APLU, USU Provides Grants to Eight Schools to Promote Community-University Partnerships - Higher Education
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APLU, USU Provides Grants to Eight Schools to Promote Community-University Partnerships

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The Association of Public and Land-grant Universities (APLU) and Coalition of Urban Serving Universities (USU) have announced grants to eight public universities supporting the piloting and scaling of university-community partnerships focused on advancing student success.

The Collaborative Opportunity Grants are part of an effort by public universities to develop new strategies to improve student success. They are supported with funding from the Bill & Melinda Gates Foundation and will support the institutions’ efforts to leverage community partnerships as a means of improving students’ access to, success in and completion of college.

Four of the eight institutions awarded grants are receiving initial funding from APLU and USU to advance community-university partnerships that improve student success. After being awarded initial Collaborative Opportunity Grants last year, the other four institutions are receiving additional funding to expand and enhance projects already underway. Each of the eight institutions will receive $50,000 to collaborate and improve and accelerate implementation efforts, as well as support and resources from APLU and USU to scale their efforts.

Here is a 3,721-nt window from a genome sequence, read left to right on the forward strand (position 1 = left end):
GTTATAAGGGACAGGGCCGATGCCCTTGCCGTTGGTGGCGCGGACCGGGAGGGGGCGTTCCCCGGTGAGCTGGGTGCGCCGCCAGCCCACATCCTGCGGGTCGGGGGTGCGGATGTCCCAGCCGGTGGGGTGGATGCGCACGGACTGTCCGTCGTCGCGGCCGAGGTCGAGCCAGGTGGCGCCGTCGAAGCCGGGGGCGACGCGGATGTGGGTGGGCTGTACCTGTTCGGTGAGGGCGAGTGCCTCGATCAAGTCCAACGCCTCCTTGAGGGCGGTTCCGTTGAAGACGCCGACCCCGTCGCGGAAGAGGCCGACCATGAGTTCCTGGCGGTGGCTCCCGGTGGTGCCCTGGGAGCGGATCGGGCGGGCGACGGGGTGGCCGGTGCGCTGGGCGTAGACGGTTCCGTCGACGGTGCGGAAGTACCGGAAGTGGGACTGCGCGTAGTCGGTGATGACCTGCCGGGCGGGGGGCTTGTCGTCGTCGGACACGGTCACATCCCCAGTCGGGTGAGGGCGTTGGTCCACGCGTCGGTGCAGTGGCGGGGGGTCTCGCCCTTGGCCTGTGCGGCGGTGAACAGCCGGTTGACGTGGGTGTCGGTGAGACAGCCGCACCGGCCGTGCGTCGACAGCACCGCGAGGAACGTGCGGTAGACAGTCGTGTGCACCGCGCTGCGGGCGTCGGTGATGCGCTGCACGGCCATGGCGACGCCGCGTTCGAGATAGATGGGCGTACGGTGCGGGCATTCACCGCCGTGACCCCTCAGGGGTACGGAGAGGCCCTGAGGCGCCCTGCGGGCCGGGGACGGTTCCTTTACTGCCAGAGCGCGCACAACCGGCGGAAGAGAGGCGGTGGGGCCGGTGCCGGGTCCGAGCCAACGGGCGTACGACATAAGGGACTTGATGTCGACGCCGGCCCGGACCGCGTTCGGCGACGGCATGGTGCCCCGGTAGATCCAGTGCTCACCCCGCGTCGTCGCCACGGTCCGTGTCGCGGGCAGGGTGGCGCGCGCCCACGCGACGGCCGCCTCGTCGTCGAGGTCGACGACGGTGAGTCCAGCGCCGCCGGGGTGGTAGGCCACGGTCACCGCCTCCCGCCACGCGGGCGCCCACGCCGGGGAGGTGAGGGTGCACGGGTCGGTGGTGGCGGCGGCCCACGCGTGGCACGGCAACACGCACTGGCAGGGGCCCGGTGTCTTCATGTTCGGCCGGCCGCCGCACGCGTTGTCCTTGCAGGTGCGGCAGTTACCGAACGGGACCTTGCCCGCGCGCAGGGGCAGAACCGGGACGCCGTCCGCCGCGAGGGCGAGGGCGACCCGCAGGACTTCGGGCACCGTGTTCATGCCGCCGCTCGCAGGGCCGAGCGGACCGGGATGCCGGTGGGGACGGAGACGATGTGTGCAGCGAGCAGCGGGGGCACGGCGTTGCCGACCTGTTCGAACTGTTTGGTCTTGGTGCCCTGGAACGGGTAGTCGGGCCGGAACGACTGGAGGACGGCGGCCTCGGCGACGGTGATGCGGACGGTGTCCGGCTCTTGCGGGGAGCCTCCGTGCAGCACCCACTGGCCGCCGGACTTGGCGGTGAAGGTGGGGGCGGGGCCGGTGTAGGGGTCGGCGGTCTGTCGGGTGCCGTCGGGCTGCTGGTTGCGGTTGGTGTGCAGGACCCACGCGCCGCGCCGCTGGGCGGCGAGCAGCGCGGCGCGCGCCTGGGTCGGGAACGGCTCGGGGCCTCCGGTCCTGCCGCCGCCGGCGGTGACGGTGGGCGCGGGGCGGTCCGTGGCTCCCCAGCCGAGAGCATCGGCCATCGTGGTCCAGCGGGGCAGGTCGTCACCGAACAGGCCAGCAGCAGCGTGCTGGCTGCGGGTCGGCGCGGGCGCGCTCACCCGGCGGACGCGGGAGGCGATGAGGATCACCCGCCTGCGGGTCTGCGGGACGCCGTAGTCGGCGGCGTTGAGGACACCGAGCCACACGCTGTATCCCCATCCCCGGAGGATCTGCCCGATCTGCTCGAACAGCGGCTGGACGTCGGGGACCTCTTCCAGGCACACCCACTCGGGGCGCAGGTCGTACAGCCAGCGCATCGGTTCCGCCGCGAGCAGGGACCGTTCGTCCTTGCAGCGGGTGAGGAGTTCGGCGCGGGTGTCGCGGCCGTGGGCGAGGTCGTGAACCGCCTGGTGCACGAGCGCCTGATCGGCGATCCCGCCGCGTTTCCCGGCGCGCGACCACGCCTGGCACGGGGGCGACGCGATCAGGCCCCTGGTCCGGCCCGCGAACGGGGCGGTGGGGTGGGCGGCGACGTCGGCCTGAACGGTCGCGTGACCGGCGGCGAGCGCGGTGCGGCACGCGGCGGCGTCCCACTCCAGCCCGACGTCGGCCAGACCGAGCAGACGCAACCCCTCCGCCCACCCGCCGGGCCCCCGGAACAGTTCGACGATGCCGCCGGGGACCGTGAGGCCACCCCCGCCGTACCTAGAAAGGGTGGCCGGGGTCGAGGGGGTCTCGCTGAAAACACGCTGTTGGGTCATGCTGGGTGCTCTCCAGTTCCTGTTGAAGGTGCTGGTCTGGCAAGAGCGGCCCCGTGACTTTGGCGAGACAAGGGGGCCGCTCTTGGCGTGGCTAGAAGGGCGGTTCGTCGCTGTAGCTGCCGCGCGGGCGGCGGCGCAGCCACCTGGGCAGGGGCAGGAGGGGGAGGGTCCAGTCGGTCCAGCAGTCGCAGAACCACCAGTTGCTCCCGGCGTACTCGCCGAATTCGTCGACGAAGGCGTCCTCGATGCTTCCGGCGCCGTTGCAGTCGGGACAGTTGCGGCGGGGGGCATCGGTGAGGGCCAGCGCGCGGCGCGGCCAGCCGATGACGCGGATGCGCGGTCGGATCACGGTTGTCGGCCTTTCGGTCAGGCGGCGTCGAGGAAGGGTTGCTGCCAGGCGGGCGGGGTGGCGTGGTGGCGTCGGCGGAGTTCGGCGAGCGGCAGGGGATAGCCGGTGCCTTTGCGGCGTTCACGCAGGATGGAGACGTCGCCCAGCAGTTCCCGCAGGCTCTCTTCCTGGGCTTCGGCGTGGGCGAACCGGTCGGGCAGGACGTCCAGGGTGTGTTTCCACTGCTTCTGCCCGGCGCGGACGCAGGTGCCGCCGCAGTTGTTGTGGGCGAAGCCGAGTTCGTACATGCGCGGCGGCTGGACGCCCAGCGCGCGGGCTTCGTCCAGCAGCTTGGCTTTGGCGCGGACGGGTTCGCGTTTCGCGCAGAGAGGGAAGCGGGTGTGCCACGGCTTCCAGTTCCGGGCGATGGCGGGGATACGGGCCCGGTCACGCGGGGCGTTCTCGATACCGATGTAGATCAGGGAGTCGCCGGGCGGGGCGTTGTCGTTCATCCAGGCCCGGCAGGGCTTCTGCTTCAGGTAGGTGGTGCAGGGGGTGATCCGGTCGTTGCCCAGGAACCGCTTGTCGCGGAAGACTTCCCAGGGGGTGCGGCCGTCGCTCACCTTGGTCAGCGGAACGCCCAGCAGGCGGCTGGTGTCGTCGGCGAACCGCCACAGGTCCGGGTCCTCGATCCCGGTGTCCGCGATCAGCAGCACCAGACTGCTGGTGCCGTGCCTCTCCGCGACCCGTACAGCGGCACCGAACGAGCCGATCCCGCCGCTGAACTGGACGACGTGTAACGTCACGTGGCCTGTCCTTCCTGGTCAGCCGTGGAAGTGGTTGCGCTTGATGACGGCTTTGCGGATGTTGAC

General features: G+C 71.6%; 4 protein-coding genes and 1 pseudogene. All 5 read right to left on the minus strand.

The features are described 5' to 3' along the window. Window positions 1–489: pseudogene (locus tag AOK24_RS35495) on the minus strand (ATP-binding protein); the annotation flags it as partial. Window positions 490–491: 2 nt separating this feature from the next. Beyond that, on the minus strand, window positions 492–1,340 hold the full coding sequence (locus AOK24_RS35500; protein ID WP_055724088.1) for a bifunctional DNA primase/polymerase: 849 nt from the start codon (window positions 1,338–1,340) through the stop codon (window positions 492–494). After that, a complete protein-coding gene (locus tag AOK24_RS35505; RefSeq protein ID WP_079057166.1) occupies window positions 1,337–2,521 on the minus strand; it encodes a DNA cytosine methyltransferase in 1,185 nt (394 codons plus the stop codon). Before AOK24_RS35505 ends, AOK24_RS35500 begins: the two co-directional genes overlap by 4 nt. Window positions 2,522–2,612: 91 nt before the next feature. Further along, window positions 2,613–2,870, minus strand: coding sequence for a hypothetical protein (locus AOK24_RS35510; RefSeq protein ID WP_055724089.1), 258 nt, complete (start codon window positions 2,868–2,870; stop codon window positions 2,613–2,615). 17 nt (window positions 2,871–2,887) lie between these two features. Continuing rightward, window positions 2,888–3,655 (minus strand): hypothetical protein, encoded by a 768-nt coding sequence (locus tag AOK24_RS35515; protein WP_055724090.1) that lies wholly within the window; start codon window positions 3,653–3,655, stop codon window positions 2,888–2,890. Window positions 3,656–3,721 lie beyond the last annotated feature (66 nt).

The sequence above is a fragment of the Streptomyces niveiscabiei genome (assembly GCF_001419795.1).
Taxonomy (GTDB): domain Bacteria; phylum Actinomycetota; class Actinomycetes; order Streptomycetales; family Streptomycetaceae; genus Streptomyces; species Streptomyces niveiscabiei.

The four institutions receiving funding for the first time are the University of Cincinnati, George Mason University, the University of Texas at San Antonio and Wayne State University. The four institutions that previously have received the grants are Cleveland State University, the University of Memphis, the University of South Alabama and California State University, Fresno.

“The institutions being awarded grants are working to tackle the obstacles facing students with innovative and dynamic new approaches,” said Shari Garmise, vice president of APLU’s Office of Urban Initiatives. “As these institutions have shown, tackling challenges is often most effectively done through partnerships with other community stakeholders that bring added resources and insights. And we’re finding that substantial student success gains can be achieved through that collaboration.”

In addition to having to collaborate with an external partner and align with investment priorities, the grantees had to show that their program is an emerging approach to student success and demonstrate that their institution has capacity to sustain and scale the effort. The grantees also had to outline a quantitative and qualitative assessment plan to track the program’s efficacy.

LaMont Jones can be reached at ljones@diverseeducation.com. You can follow him on Twitter @DrLaMontJones.

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